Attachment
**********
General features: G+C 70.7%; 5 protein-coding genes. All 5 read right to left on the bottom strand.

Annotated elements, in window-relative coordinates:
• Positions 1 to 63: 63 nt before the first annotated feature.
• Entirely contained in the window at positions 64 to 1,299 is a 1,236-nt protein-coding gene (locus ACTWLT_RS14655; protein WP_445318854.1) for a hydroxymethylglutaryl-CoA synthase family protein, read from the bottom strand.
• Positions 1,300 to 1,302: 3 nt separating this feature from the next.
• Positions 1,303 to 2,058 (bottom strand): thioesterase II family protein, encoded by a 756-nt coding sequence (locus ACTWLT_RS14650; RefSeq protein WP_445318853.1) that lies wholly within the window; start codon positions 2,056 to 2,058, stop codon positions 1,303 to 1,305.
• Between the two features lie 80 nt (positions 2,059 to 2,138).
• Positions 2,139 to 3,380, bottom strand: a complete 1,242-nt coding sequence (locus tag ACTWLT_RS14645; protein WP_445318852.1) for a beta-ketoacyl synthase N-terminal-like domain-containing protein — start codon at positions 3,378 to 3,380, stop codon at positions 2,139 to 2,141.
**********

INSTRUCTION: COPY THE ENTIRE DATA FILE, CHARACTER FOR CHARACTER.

General features: G+C 70.7%; 5 protein-coding genes. All 5 read right to left on the bottom strand.

Annotated elements, in window-relative coordinates:
• Positions 1 to 63: 63 nt before the first annotated feature.
• Entirely contained in the window at positions 64 to 1,299 is a 1,236-nt protein-coding gene (locus ACTWLT_RS14655; protein WP_445318854.1) for a hydroxymethylglutaryl-CoA synthase family protein, read from the bottom strand.
• Positions 1,300 to 1,302: 3 nt separating this feature from the next.
• Positions 1,303 to 2,058 (bottom strand): thioesterase II family protein, encoded by a 756-nt coding sequence (locus ACTWLT_RS14650; RefSeq protein WP_445318853.1) that lies wholly within the window; start codon positions 2,056 to 2,058, stop codon positions 1,303 to 1,305.
• Between the two features lie 80 nt (positions 2,059 to 2,138).
• Positions 2,139 to 3,380, bottom strand: a complete 1,242-nt coding sequence (locus tag ACTWLT_RS14645; protein WP_445318852.1) for a beta-ketoacyl synthase N-terminal-like domain-containing protein — start codon at positions 3,378 to 3,380, stop codon at positions 2,139 to 2,141.